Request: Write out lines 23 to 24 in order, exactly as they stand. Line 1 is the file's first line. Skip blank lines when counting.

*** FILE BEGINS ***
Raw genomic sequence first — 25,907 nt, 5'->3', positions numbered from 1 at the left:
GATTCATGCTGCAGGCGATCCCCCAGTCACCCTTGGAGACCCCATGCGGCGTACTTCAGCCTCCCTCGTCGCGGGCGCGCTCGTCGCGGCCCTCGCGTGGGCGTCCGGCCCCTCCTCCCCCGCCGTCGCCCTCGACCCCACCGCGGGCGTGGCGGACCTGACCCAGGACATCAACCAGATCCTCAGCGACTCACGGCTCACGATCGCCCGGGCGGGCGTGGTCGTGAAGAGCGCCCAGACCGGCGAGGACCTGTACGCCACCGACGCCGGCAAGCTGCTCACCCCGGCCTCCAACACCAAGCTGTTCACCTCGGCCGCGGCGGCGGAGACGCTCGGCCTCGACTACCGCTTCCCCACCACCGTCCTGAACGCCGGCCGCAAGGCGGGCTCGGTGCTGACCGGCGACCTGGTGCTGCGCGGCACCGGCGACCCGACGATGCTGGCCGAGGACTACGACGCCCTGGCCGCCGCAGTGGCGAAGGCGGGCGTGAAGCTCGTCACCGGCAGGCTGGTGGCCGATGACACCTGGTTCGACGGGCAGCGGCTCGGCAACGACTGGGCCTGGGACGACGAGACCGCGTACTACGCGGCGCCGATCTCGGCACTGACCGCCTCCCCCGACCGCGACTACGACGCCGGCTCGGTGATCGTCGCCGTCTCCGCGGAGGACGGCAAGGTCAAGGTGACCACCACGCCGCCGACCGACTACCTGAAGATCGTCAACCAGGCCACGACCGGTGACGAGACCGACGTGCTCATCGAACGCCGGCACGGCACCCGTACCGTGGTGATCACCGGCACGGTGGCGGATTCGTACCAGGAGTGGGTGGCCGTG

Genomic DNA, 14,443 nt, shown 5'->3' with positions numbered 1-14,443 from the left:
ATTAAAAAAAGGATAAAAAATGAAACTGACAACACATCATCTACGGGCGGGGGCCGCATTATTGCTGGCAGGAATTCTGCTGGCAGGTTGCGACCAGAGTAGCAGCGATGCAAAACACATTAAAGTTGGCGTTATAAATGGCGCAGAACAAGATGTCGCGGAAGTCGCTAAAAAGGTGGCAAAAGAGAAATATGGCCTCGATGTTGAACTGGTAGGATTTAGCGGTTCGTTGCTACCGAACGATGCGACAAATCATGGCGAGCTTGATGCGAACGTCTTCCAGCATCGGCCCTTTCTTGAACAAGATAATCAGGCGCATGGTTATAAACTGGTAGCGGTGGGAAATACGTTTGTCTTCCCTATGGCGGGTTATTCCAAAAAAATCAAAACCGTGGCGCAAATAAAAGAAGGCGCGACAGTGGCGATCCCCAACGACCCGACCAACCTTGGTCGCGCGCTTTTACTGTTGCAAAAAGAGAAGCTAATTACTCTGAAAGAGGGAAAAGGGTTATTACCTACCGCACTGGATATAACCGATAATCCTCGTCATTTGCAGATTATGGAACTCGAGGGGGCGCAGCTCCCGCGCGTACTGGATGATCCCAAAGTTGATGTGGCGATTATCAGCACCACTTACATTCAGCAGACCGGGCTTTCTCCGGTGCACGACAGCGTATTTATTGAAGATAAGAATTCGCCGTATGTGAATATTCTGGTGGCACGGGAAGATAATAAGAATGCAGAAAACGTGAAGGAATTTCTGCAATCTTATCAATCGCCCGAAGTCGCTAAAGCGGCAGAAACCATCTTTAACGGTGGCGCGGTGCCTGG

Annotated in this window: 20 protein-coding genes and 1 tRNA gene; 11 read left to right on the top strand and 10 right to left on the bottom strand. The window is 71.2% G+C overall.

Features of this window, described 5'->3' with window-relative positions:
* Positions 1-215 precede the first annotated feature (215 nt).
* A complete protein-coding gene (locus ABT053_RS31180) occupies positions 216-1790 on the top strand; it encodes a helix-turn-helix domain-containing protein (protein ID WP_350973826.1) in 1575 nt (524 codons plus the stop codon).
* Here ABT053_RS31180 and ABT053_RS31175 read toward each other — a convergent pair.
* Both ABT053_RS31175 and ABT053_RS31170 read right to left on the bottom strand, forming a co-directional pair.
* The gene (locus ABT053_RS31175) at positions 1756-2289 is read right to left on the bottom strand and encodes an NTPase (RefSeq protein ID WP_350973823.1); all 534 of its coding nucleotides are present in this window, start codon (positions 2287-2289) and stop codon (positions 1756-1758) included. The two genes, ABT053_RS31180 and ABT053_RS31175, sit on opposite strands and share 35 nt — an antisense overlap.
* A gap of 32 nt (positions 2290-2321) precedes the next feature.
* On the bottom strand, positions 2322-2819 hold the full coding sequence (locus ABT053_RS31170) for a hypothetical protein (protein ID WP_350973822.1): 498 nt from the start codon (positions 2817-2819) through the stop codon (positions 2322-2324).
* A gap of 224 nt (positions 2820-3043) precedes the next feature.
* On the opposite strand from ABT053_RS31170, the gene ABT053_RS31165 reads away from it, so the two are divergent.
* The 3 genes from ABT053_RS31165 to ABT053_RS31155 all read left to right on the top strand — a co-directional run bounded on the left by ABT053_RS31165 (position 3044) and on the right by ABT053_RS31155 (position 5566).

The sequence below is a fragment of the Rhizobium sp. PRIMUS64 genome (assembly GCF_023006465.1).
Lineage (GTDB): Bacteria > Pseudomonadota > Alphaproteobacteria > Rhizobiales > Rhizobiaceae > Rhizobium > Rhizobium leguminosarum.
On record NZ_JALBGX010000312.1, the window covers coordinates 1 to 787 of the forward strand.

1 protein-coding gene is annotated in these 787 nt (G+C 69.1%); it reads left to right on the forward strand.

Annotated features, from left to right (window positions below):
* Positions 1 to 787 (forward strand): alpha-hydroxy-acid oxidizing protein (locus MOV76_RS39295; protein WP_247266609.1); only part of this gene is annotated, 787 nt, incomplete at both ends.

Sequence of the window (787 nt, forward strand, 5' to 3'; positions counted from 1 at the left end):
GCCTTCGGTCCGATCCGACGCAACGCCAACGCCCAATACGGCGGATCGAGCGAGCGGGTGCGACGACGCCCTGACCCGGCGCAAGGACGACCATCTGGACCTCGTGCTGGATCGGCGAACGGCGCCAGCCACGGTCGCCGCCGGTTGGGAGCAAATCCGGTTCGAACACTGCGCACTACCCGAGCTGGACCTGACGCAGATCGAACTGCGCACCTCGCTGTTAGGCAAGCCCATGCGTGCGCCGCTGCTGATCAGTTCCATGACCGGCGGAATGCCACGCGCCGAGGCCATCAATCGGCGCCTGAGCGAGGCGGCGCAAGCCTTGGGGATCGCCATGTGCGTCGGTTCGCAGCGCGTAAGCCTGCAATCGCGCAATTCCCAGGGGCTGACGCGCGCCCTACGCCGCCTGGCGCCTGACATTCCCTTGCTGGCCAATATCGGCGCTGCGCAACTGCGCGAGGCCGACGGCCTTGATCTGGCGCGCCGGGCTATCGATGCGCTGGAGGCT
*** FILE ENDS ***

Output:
Sequence of the window (787 nt, forward strand, 5' to 3'; positions counted from 1 at the left end):
GCCTTCGGTCCGATCCGACGCAACGCCAACGCCCAATACGGCGGATCGAGCGAGCGGGTGCGACGACGCCCTGACCCGGCGCAAGGACGACCATCTGGACCTCGTGCTGGATCGGCGAACGGCGCCAGCCACGGTCGCCGCCGGTTGGGAGCAAATCCGGTTCGAACACTGCGCACTACCCGAGCTGGACCTGACGCAGATCGAACTGCGCACCTCGCTGTTAGGCAAGCCCATGCGTGCGCCGCTGCTGATCAGTTCCATGACCGGCGGAATGCCACGCGCCGAGGCCATCAATCGGCGCCTGAGCGAGGCGGCGCAAGCCTTGGGGATCGCCATGTGCGTCGGTTCGCAGCGCGTAAGCCTGCAATCGCGCAATTCCCAGGGGCTGACGCGCGCCCTACGCCGCCTGGCGCCTGACATTCCCTTGCTGGCCAATATCGGCGCTGCGCAACTGCGCGAGGCCGACGGCCTTGATCTGGCGCGCCGGGCTATCGATGCGCTGGAGGCT